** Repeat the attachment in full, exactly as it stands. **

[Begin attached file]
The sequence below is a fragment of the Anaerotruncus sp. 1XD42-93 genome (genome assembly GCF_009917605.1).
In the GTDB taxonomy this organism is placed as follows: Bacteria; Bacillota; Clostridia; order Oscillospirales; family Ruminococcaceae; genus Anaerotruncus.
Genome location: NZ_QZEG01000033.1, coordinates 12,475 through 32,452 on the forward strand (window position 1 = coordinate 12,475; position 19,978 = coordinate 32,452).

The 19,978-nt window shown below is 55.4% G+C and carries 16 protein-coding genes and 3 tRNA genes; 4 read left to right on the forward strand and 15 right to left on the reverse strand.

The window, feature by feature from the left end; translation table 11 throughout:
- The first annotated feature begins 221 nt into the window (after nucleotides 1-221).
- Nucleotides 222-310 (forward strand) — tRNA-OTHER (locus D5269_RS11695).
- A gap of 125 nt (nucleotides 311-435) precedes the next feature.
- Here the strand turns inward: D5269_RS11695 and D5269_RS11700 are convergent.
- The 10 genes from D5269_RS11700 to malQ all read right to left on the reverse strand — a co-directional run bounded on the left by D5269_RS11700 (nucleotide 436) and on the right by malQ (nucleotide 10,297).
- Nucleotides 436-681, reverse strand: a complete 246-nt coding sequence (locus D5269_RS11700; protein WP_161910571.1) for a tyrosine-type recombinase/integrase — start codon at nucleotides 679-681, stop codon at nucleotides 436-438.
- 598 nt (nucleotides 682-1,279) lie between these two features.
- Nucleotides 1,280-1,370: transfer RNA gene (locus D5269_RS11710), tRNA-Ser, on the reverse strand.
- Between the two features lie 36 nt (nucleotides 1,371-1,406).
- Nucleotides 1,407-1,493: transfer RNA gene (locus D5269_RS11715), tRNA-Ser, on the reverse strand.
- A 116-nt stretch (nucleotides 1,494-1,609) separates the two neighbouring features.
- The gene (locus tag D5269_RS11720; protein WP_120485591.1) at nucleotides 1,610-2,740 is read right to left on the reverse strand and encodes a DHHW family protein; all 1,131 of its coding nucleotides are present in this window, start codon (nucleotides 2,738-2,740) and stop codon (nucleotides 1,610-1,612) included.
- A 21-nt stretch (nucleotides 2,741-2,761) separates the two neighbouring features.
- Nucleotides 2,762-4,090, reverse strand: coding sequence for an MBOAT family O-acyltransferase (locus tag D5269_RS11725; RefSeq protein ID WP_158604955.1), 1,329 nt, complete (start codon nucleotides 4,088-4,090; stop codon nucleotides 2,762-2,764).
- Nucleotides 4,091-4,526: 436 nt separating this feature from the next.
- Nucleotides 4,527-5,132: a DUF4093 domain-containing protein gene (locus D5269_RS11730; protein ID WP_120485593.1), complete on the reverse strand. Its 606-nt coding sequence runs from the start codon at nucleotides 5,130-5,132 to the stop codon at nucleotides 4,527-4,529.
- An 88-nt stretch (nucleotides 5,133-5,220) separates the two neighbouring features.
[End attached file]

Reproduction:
The sequence below is a fragment of the Anaerotruncus sp. 1XD42-93 genome (genome assembly GCF_009917605.1).
In the GTDB taxonomy this organism is placed as follows: Bacteria; Bacillota; Clostridia; order Oscillospirales; family Ruminococcaceae; genus Anaerotruncus.
Genome location: NZ_QZEG01000033.1, coordinates 12,475 through 32,452 on the forward strand (window position 1 = coordinate 12,475; position 19,978 = coordinate 32,452).

The 19,978-nt window shown below is 55.4% G+C and carries 16 protein-coding genes and 3 tRNA genes; 4 read left to right on the forward strand and 15 right to left on the reverse strand.

The window, feature by feature from the left end; translation table 11 throughout:
- The first annotated feature begins 221 nt into the window (after nucleotides 1-221).
- Nucleotides 222-310 (forward strand) — tRNA-OTHER (locus D5269_RS11695).
- A gap of 125 nt (nucleotides 311-435) precedes the next feature.
- Here the strand turns inward: D5269_RS11695 and D5269_RS11700 are convergent.
- The 10 genes from D5269_RS11700 to malQ all read right to left on the reverse strand — a co-directional run bounded on the left by D5269_RS11700 (nucleotide 436) and on the right by malQ (nucleotide 10,297).
- Nucleotides 436-681, reverse strand: a complete 246-nt coding sequence (locus D5269_RS11700; protein WP_161910571.1) for a tyrosine-type recombinase/integrase — start codon at nucleotides 679-681, stop codon at nucleotides 436-438.
- 598 nt (nucleotides 682-1,279) lie between these two features.
- Nucleotides 1,280-1,370: transfer RNA gene (locus D5269_RS11710), tRNA-Ser, on the reverse strand.
- Between the two features lie 36 nt (nucleotides 1,371-1,406).
- Nucleotides 1,407-1,493: transfer RNA gene (locus D5269_RS11715), tRNA-Ser, on the reverse strand.
- A 116-nt stretch (nucleotides 1,494-1,609) separates the two neighbouring features.
- The gene (locus tag D5269_RS11720; protein WP_120485591.1) at nucleotides 1,610-2,740 is read right to left on the reverse strand and encodes a DHHW family protein; all 1,131 of its coding nucleotides are present in this window, start codon (nucleotides 2,738-2,740) and stop codon (nucleotides 1,610-1,612) included.
- A 21-nt stretch (nucleotides 2,741-2,761) separates the two neighbouring features.
- Nucleotides 2,762-4,090, reverse strand: coding sequence for an MBOAT family O-acyltransferase (locus tag D5269_RS11725; RefSeq protein ID WP_158604955.1), 1,329 nt, complete (start codon nucleotides 4,088-4,090; stop codon nucleotides 2,762-2,764).
- Nucleotides 4,091-4,526: 436 nt separating this feature from the next.
- Nucleotides 4,527-5,132: a DUF4093 domain-containing protein gene (locus D5269_RS11730; protein ID WP_120485593.1), complete on the reverse strand. Its 606-nt coding sequence runs from the start codon at nucleotides 5,130-5,132 to the stop codon at nucleotides 4,527-4,529.
- An 88-nt stretch (nucleotides 5,133-5,220) separates the two neighbouring features.